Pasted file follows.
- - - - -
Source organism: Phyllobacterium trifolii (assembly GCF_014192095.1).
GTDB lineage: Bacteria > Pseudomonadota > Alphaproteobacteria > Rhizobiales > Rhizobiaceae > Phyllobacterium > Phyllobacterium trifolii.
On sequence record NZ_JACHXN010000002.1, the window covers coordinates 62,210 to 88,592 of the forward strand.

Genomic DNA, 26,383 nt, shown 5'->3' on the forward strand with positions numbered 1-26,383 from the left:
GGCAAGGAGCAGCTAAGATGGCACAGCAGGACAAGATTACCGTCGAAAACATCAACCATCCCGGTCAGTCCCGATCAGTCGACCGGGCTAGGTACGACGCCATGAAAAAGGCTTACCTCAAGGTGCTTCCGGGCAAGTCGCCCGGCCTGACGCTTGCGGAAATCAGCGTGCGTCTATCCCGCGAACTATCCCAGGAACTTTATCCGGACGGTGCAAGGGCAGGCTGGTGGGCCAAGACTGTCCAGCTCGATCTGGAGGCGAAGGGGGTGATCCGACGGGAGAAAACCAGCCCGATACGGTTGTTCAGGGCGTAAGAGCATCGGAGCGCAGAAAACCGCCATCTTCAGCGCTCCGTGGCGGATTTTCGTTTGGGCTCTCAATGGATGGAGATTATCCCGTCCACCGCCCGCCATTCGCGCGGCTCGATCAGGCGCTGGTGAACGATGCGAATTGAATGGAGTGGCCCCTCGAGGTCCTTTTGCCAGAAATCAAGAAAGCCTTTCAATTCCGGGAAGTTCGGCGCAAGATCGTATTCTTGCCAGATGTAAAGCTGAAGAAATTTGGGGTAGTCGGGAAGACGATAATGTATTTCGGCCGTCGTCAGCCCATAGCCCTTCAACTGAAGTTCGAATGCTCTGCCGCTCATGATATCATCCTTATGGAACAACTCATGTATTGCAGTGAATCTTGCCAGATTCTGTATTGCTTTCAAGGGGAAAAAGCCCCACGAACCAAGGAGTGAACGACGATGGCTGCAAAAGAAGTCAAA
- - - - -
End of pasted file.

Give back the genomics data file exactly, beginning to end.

Source organism: Phyllobacterium trifolii (assembly GCF_014192095.1).
GTDB lineage: Bacteria > Pseudomonadota > Alphaproteobacteria > Rhizobiales > Rhizobiaceae > Phyllobacterium > Phyllobacterium trifolii.
On sequence record NZ_JACHXN010000002.1, the window covers coordinates 62,210 to 88,592 of the forward strand.

Genomic DNA, 26,383 nt, shown 5'->3' on the forward strand with positions numbered 1-26,383 from the left:
GGCAAGGAGCAGCTAAGATGGCACAGCAGGACAAGATTACCGTCGAAAACATCAACCATCCCGGTCAGTCCCGATCAGTCGACCGGGCTAGGTACGACGCCATGAAAAAGGCTTACCTCAAGGTGCTTCCGGGCAAGTCGCCCGGCCTGACGCTTGCGGAAATCAGCGTGCGTCTATCCCGCGAACTATCCCAGGAACTTTATCCGGACGGTGCAAGGGCAGGCTGGTGGGCCAAGACTGTCCAGCTCGATCTGGAGGCGAAGGGGGTGATCCGACGGGAGAAAACCAGCCCGATACGGTTGTTCAGGGCGTAAGAGCATCGGAGCGCAGAAAACCGCCATCTTCAGCGCTCCGTGGCGGATTTTCGTTTGGGCTCTCAATGGATGGAGATTATCCCGTCCACCGCCCGCCATTCGCGCGGCTCGATCAGGCGCTGGTGAACGATGCGAATTGAATGGAGTGGCCCCTCGAGGTCCTTTTGCCAGAAATCAAGAAAGCCTTTCAATTCCGGGAAGTTCGGCGCAAGATCGTATTCTTGCCAGATGTAAAGCTGAAGAAATTTGGGGTAGTCGGGAAGACGATAATGTATTTCGGCCGTCGTCAGCCCATAGCCCTTCAACTGAAGTTCGAATGCTCTGCCGCTCATGATATCATCCTTATGGAACAACTCATGTATTGCAGTGAATCTTGCCAGATTCTGTATTGCTTTCAAGGGGAAAAAGCCCCACGAACCAAGGAGTGAACGACGATGGCTGCAAAAGAAGTCAAA